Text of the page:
World Met Day - Understanding how our climate has changed
21 March 2023
World Meteorological Day takes place every year on March 23. This year, the World Meteorological Organisation (WMO) is marking its 150th anniversary. To celebrate, the University of Reading is highlighting its contributions to our understanding of climate change in the past, the present and the future.
Stripes from the past for the future
Striking graphics known as the climate stripes have been shared widely across the world since they were first produced at the University of Reading in 2017. Each stripe represents the global average temperature for each year since 1850, relative to the average temperature over the period as a whole. Blue stripes represent cooler-than-average years, and red stripes indicate hotter-than-average years. The graphic is a stark visual representation of how human action has heated the climate over time.
Created by Professor Hawkins, more than one million stripes graphics have been downloaded from over 180 countries. Also appearing at Reading Festival, London Fashion Week, and on the front cover of Greta Thunberg’s Climate Book, temperature data from the past is helping to start conversations about the rapid warming of our planet.
While the climate stripes reveal how much cooler temperatures used to be in the past, they are also being used to show much warmer the world will get in the years to come. A new version of Professor Hawkins’ graphic has been included in the Intergovernmental Panel on Climate Change’s sixth Assessment Report, the final synthesis report for which was published yesterday (20 March 2023).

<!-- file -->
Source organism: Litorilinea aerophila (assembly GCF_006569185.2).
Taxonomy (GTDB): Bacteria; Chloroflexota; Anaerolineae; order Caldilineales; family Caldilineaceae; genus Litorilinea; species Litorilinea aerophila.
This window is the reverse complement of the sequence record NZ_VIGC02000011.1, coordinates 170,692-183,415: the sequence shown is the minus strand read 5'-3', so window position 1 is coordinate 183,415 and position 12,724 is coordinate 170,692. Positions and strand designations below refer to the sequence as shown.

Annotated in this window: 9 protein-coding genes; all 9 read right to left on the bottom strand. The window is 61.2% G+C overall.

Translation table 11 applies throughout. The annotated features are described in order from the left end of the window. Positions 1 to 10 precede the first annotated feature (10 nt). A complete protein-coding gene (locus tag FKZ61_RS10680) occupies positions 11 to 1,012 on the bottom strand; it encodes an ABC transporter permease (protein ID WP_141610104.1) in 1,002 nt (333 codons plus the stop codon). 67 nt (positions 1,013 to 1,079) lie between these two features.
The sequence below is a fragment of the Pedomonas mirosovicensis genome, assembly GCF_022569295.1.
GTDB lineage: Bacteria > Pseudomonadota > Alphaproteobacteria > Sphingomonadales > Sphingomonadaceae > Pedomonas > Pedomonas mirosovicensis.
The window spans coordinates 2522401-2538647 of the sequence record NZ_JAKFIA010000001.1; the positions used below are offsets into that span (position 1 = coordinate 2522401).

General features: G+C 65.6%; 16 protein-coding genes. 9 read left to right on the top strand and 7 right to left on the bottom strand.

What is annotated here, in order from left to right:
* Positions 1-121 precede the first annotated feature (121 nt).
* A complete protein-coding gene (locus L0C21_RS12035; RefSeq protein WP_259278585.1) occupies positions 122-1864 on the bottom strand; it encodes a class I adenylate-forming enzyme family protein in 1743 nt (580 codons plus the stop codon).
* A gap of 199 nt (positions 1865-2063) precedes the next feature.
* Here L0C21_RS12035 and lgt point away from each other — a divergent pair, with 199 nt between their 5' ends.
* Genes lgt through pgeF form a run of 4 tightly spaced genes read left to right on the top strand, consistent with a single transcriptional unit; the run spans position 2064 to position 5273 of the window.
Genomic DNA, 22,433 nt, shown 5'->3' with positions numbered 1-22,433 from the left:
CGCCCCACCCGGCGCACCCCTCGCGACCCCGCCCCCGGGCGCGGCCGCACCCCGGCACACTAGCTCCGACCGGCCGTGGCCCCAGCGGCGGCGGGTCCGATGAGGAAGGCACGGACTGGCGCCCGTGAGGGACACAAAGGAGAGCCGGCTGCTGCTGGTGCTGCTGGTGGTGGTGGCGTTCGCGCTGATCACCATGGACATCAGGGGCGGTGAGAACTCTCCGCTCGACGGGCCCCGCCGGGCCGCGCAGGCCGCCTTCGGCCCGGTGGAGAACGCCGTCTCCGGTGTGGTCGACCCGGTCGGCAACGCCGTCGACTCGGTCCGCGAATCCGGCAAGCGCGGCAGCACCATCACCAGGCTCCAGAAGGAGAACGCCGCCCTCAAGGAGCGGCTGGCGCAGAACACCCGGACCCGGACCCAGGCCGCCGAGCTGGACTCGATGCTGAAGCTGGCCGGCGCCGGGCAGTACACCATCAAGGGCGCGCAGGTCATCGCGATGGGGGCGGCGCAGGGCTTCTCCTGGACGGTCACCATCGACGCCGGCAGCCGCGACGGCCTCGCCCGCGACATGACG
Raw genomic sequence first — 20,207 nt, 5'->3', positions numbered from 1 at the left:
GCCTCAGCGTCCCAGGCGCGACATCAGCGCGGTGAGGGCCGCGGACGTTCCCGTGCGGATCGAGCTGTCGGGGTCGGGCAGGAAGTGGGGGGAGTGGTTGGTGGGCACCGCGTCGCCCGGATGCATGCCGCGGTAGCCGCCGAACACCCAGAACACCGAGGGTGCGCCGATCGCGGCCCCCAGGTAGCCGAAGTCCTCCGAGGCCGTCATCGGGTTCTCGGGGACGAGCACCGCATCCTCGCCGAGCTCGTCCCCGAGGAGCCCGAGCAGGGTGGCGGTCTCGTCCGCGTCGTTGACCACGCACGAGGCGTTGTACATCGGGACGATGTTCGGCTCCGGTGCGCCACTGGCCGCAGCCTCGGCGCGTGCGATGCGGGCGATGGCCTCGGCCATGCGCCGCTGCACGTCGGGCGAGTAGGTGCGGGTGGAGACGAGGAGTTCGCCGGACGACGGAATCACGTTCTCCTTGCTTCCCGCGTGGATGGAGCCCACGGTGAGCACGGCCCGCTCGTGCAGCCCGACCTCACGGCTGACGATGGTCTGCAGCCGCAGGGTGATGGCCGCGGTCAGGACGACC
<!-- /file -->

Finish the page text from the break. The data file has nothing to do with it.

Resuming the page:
The stripes illustrate the different possible scenarios that future generations will face depending on the speed and scale of climate action that is taken. If drastic action is not taken sooner, and warming continues rapidly in the years ahead and beyond 2100, future generations will face more extreme weather conditions due to rising temperatures.
Saving the weather
To understand changes to weather and climate, scientists need to examine accurate data – but many old records are only stored in written archives. For example, rainfall data was recorded at the University as far back as 1901, but national data of this kind, from as far back as 1836, became available in 2022 after the University’s Department of Meteorology and 16,000 volunteers helped to restore 5.2 million weather observations. The Rainfall Rescue project was launched by the University in March 2020 and revealed some new records for extreme dry and wet months across the UK. The volunteers’ efforts also provided more context around recent changes in rainfall due to human-caused climate change.
A similar data restoration project, ‘Weather Rescue at Sea’, led by Reading’s Professor Ed Hawkins and Praveen Teleti, is currently in progress. The team are using old ships to do new science, by extracting weather records from thousands of ship logs from 1860s and 1870s. The aim is to fill large gaps in climate knowledge from previous centuries in order to make future climate projections more accurate.
Stepping back in time
A number of research projects at the University of Reading have turned back the clock thousands of years to help our understanding of how climate changes.
Sandy’s Palaeo Environments and Climate Analysis group - also known as SPECIAL - was launched by Professor Sandy Harrison in 2018 as a research project that focuses on past climate and terrestrial environmental changes. Modern data from plant traits and hydrology data from lakes is used to learn more about the past and improve projections of how the climate might change in the future.
The Centre for Past Climate Change, based at Reading, looks at how environmental changes from thousands of years ago have impacted on humans - such as how glacial periods influenced the migration of humans.
This is part one of a series of articles showing how the University of Reading has contributed to advancements in understanding climate change in the past, present and future. Check back for more articles in the build-up to World Met Day on Thursday, 23 March.